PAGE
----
Reimagining Norfolk Island’s
Kingston and Arthur’s Vale
Norf’k Ailen gat plenti defrent lieya a’ hestri. Norf’k Ailen es speshl said nort uni kos o’ dem Pohleniishn salan en em kohnwik bin ya b’for, bat kos o’ dem huu kam tu Norf’k fram Pitkern. Fetchen dems oen kalcha en laengwij lorngfe dem en paasen et daun thruu dems faemli. Dems yuuniik heretij naewa bin gat de siem foekas wen laanen baut Daun’Taun. Daa piis’ Norf’k UNESCO se Werl Heretij List.
Riithinken Daun’Taun es wan Australian Research Council jorb fe luk orn wieh laanen’ salan baut’ lewen heretij said el miek’ kalcha staan aut ala bild et ap.
Norfolk Island has many layers of history. The island is significant not only for its Polynesian settlement and convict heritage, but also for the distinctive culture and language of its Pitcairn Settler descendants. However, Pitcairn Settler heritage has long been downplayed in the presentation and interpretation of Norfolk Island’s UNESCO World Heritage-listed Kingston and Arthur’s Vale Historic Area (KAVHA).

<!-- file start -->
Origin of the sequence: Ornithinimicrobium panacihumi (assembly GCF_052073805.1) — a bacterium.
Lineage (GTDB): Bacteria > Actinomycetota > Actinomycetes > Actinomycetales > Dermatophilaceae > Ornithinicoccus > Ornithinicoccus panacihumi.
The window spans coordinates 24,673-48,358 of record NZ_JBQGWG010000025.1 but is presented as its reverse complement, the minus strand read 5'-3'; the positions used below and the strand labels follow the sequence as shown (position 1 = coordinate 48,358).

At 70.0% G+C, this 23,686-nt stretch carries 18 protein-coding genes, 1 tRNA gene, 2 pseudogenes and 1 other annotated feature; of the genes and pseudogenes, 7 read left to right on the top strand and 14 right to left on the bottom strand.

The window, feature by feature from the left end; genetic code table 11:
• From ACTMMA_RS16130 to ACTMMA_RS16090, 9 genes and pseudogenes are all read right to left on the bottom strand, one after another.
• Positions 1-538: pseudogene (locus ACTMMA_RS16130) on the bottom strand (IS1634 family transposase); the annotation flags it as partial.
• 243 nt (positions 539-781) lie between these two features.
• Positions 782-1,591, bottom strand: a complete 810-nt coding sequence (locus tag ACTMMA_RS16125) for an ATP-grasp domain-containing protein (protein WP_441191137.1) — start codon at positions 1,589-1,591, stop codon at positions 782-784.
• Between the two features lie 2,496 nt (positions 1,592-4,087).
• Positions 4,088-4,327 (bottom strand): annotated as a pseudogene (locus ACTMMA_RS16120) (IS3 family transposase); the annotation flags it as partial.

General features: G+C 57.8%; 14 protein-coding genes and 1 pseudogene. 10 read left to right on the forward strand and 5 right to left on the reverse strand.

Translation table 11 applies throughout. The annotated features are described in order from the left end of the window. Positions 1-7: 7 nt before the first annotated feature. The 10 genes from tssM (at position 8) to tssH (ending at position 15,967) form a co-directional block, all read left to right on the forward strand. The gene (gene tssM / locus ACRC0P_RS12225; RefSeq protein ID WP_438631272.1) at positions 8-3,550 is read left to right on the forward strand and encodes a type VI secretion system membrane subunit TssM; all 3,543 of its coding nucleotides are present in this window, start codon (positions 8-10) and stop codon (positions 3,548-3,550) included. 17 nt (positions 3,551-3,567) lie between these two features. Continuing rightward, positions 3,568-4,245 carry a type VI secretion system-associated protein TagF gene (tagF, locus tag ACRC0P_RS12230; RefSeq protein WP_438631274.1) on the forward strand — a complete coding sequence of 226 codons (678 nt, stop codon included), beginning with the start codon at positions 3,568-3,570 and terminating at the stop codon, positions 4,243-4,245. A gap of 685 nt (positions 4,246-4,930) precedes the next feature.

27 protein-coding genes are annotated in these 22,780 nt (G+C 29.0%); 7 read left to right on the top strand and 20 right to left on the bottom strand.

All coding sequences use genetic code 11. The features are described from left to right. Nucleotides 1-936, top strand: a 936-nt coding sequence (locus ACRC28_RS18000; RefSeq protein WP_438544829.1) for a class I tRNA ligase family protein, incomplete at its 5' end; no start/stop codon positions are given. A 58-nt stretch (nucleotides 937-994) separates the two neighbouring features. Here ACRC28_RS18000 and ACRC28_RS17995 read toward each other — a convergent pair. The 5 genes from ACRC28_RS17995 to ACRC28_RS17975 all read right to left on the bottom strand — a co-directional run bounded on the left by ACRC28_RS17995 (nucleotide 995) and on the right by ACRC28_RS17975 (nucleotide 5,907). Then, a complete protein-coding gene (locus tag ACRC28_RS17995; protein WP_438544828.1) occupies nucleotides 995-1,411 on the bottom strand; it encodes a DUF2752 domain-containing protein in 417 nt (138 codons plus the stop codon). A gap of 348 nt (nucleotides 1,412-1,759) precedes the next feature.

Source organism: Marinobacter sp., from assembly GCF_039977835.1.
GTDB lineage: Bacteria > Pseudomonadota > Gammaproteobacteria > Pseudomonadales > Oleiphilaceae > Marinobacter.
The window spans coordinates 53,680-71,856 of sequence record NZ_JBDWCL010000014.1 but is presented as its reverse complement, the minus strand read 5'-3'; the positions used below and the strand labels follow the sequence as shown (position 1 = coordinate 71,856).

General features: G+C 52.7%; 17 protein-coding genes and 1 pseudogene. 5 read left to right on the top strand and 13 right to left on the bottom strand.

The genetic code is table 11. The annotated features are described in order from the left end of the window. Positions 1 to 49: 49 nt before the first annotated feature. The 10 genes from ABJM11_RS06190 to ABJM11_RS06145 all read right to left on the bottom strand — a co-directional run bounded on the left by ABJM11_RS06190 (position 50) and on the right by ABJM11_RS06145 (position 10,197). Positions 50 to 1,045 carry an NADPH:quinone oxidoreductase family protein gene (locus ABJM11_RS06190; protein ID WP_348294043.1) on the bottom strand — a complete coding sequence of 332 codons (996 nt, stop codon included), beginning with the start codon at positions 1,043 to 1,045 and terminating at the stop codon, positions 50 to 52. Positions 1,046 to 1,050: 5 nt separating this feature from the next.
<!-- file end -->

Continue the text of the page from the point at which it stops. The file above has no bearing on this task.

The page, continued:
Reimagining KAVHA is an Australian Research Council-funded project which aims to explore the role living heritage sites can play in resisting or reinforcing cultural injustices.
Frequently asked questions
Learn more about how this project was funded, our methods, what ‘cultural justice’ means, and more.
Read about the potential benefits and risks of participating in this study and download our informed consent package.
Interested in participating in this project? We’re inviting submissions to our zines.
Check out the Reimagining KAVHA zines co-created by the research team and community members.
About the research team
Find out more about the expertise and interests of the researchers leading this project.
Have a question or interested in being interviewed for this project? Send us an email or fill in the contact form.